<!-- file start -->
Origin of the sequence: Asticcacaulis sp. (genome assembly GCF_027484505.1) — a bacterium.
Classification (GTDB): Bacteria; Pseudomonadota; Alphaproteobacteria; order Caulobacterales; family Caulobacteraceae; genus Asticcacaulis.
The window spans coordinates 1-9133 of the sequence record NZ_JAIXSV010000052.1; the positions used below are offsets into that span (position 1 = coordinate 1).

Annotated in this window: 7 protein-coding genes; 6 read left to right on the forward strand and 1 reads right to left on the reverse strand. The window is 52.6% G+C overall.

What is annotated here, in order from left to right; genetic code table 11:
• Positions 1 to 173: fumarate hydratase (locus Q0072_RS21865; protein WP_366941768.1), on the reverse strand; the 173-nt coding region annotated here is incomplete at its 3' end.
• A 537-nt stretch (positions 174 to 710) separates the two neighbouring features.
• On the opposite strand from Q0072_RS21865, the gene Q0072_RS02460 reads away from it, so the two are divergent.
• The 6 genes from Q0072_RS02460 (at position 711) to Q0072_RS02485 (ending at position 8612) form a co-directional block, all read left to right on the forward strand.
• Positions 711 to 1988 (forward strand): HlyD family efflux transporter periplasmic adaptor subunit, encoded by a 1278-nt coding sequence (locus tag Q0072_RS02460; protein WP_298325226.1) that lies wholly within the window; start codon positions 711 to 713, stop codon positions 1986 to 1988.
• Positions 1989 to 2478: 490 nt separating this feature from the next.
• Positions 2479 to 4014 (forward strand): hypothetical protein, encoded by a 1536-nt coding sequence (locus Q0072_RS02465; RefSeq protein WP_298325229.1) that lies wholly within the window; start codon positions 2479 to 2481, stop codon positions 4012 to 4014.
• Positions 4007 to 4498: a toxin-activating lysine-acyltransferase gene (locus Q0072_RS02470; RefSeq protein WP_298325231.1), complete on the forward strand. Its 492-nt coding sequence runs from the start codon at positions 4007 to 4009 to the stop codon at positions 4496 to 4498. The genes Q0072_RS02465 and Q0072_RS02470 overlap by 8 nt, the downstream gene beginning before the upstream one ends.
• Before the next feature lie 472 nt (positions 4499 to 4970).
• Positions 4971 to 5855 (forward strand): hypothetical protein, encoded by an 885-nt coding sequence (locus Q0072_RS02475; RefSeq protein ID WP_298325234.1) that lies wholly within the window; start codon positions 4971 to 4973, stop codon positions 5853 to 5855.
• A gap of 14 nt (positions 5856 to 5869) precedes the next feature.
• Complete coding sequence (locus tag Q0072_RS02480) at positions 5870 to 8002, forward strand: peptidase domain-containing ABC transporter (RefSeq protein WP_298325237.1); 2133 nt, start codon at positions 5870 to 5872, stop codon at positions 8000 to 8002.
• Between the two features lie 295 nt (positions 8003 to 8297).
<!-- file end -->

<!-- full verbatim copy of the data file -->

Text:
Origin of the sequence: Asticcacaulis sp. (genome assembly GCF_027484505.1) — a bacterium.
Classification (GTDB): Bacteria; Pseudomonadota; Alphaproteobacteria; order Caulobacterales; family Caulobacteraceae; genus Asticcacaulis.
The window spans coordinates 1-9133 of the sequence record NZ_JAIXSV010000052.1; the positions used below are offsets into that span (position 1 = coordinate 1).

Annotated in this window: 7 protein-coding genes; 6 read left to right on the forward strand and 1 reads right to left on the reverse strand. The window is 52.6% G+C overall.

What is annotated here, in order from left to right; genetic code table 11:
• Positions 1 to 173: fumarate hydratase (locus Q0072_RS21865; protein WP_366941768.1), on the reverse strand; the 173-nt coding region annotated here is incomplete at its 3' end.
• A 537-nt stretch (positions 174 to 710) separates the two neighbouring features.
• On the opposite strand from Q0072_RS21865, the gene Q0072_RS02460 reads away from it, so the two are divergent.
• The 6 genes from Q0072_RS02460 (at position 711) to Q0072_RS02485 (ending at position 8612) form a co-directional block, all read left to right on the forward strand.
• Positions 711 to 1988 (forward strand): HlyD family efflux transporter periplasmic adaptor subunit, encoded by a 1278-nt coding sequence (locus tag Q0072_RS02460; protein WP_298325226.1) that lies wholly within the window; start codon positions 711 to 713, stop codon positions 1986 to 1988.
• Positions 1989 to 2478: 490 nt separating this feature from the next.
• Positions 2479 to 4014 (forward strand): hypothetical protein, encoded by a 1536-nt coding sequence (locus Q0072_RS02465; RefSeq protein WP_298325229.1) that lies wholly within the window; start codon positions 2479 to 2481, stop codon positions 4012 to 4014.
• Positions 4007 to 4498: a toxin-activating lysine-acyltransferase gene (locus Q0072_RS02470; RefSeq protein WP_298325231.1), complete on the forward strand. Its 492-nt coding sequence runs from the start codon at positions 4007 to 4009 to the stop codon at positions 4496 to 4498. The genes Q0072_RS02465 and Q0072_RS02470 overlap by 8 nt, the downstream gene beginning before the upstream one ends.
• Before the next feature lie 472 nt (positions 4499 to 4970).
• Positions 4971 to 5855 (forward strand): hypothetical protein, encoded by an 885-nt coding sequence (locus Q0072_RS02475; RefSeq protein ID WP_298325234.1) that lies wholly within the window; start codon positions 4971 to 4973, stop codon positions 5853 to 5855.
• A gap of 14 nt (positions 5856 to 5869) precedes the next feature.
• Complete coding sequence (locus tag Q0072_RS02480) at positions 5870 to 8002, forward strand: peptidase domain-containing ABC transporter (RefSeq protein WP_298325237.1); 2133 nt, start codon at positions 5870 to 5872, stop codon at positions 8000 to 8002.
• Between the two features lie 295 nt (positions 8003 to 8297).